In the text a few points worthy of mention are that the House Crow has now been added to with five other bird species that are no longer protected in Singapore and one of these the migrant Purple-backed Starling which is not a common bird (Wild Animals and Birds Act amendment 1991) (see page 21). I also note the comment that some protected areas have little significance for conservation and are therefore not listed (see page 17). These include a number of parks some of which are very significant as demonstrated by the recent account in this journal by Angus Lamont on Kent Ridge Park (see Raffles Bull. Zool. 46:113) where at least 151 species were recorded and this location has no tidal mudflats. We should not underrate parks and corridor systems through urban areas as they can in total contribute to supporting good numbers of bird species even if the diversity is less than nature reserves.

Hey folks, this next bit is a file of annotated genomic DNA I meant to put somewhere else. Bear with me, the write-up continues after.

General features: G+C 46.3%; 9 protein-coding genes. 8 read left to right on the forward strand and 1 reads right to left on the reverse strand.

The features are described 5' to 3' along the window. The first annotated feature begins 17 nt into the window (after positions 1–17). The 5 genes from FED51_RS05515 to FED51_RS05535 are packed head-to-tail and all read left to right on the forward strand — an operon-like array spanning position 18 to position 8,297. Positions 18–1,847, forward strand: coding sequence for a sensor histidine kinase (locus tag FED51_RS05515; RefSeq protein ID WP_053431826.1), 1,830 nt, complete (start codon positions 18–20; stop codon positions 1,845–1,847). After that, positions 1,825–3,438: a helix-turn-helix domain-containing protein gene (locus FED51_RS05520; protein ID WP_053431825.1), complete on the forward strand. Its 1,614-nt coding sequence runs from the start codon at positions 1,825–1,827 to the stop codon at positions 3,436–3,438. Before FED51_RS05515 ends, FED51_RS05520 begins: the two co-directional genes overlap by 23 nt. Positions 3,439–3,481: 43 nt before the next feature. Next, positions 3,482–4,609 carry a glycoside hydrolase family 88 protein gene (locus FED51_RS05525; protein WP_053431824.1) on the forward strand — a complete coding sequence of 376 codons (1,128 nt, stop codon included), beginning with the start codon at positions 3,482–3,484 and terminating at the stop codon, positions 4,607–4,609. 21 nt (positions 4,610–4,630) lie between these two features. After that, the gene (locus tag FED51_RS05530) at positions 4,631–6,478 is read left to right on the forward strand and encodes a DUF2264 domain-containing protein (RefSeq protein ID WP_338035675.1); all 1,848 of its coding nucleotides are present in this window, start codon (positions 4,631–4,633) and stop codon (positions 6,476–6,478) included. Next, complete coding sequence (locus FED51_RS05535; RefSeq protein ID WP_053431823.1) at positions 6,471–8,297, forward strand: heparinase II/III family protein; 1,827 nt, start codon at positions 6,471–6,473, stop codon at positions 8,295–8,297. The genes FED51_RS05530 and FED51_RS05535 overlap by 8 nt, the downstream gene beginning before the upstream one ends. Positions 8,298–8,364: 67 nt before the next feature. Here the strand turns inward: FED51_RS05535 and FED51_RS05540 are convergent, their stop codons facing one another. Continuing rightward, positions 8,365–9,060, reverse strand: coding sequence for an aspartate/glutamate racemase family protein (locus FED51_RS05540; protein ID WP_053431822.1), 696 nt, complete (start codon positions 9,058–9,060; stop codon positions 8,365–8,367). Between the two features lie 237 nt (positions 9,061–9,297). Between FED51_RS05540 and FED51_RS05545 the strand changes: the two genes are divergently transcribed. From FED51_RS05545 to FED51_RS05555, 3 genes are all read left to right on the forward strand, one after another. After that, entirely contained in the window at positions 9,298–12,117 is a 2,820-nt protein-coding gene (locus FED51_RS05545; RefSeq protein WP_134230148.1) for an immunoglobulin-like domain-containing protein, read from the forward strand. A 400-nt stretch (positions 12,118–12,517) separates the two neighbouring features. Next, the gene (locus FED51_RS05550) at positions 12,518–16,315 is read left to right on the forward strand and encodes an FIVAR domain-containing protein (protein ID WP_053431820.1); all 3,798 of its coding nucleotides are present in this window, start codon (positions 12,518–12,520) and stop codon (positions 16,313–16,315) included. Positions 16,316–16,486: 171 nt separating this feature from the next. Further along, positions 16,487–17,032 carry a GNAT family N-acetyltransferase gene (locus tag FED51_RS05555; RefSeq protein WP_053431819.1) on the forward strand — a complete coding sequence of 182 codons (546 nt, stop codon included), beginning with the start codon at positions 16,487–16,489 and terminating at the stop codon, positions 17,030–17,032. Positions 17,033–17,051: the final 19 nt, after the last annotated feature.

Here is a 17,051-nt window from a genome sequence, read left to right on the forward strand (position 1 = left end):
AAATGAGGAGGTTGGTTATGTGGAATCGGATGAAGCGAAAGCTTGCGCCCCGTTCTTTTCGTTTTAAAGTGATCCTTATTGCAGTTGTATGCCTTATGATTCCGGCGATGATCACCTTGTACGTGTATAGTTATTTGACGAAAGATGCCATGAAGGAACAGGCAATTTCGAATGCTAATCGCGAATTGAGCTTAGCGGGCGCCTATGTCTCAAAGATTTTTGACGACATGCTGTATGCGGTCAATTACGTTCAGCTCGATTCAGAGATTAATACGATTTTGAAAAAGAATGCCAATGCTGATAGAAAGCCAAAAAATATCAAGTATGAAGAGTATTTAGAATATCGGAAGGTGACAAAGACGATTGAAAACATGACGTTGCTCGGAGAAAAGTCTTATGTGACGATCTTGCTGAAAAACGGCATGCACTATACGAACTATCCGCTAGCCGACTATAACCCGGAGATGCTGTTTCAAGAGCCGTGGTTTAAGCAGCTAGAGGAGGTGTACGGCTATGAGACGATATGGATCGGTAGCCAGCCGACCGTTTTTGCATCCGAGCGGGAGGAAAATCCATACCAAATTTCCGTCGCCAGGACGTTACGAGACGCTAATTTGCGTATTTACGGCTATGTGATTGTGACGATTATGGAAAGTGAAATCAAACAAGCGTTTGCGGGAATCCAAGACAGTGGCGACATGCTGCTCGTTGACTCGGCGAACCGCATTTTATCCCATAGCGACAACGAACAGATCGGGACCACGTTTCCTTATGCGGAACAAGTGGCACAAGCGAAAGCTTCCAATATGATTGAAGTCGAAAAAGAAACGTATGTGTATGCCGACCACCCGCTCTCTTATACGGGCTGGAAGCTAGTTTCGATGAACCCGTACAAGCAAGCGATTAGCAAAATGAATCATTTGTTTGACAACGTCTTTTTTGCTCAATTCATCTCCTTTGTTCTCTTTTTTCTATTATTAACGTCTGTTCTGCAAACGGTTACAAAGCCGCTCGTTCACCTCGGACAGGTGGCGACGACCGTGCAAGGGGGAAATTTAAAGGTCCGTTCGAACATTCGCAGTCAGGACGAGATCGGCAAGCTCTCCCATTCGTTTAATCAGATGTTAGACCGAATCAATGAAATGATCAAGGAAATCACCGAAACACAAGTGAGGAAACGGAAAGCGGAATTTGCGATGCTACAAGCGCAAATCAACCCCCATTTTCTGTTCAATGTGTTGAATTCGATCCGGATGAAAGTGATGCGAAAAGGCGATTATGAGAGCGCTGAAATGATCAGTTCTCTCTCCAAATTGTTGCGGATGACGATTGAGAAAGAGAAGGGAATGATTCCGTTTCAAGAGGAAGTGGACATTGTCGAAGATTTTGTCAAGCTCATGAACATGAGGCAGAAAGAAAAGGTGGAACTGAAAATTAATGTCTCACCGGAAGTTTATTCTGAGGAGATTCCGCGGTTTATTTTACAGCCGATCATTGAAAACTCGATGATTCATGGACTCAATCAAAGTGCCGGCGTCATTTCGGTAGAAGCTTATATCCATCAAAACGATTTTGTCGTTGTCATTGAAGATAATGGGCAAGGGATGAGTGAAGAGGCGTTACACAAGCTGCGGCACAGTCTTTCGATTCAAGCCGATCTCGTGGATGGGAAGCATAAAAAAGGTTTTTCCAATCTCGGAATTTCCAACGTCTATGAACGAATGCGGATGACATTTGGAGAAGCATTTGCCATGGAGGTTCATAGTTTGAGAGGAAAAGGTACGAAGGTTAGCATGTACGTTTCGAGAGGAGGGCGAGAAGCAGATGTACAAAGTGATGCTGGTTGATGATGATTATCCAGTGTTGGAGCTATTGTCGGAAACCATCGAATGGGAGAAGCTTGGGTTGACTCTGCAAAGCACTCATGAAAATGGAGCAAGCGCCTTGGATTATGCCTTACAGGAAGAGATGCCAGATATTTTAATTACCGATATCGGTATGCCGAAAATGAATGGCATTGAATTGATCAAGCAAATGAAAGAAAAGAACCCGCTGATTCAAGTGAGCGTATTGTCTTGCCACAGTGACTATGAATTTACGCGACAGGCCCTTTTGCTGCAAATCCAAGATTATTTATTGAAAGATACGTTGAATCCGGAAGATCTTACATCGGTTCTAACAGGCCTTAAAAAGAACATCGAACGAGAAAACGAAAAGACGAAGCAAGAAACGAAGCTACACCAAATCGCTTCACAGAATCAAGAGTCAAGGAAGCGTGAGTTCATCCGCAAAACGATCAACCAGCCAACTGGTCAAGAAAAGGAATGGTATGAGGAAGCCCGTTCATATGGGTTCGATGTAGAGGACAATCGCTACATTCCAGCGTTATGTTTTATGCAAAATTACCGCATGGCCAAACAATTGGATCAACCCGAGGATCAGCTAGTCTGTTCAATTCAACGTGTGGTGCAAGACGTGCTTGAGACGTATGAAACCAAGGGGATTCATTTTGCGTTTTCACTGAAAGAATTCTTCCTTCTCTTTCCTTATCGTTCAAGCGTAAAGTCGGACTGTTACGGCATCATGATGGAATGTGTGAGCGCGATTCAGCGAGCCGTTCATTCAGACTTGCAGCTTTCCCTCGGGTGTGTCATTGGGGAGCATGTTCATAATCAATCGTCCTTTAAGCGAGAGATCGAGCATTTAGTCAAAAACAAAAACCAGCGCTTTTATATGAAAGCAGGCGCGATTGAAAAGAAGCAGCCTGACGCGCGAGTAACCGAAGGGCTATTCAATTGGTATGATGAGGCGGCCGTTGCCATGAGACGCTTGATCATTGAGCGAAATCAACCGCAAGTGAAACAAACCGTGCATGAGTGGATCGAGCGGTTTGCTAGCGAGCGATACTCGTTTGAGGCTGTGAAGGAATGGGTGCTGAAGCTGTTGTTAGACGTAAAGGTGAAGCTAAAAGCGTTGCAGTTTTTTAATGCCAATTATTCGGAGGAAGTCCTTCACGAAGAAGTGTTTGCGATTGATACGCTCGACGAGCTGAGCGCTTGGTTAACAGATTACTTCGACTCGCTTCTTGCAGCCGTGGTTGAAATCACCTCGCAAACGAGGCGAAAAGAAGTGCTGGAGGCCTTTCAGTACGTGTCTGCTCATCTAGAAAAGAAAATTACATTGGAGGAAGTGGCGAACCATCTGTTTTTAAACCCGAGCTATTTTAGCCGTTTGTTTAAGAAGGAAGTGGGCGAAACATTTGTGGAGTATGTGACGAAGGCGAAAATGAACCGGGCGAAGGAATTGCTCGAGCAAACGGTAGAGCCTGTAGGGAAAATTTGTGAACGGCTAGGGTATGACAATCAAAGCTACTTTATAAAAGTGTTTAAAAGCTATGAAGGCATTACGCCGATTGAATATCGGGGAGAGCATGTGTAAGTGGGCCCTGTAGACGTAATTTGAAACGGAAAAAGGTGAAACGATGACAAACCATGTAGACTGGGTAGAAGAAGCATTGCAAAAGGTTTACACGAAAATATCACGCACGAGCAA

As the writer rightly points out the losses suffered to Singapore birds have been quite disastrous. It is hoped that this well written and illustrated local guide will serve to educate future generations sufficiently to save what is left and ensure that no further species join the extinct list in appendix 1!!

Clive Briffett
School of Building and Real Estate
National University of Singapore

First Published in The Raffles Bulletin of Zoology Vol. 46(2): 662-663 on 30 Dec 1998.

"Marine Food Fishes and Fisheries of Sabah" by P. K. Chin. (1998)

ISBN 983-812-019-7. 280 ppp. Natural History Publications, Ming Kiang Sdn. Bhd., Lot 2G16-2G18, Api-Api centre, Jalan Centre Point, Kota Kinabalu, Sabah, East Malaysia.


Adapted from Borneo Store. Accessed on 2nd July 2007.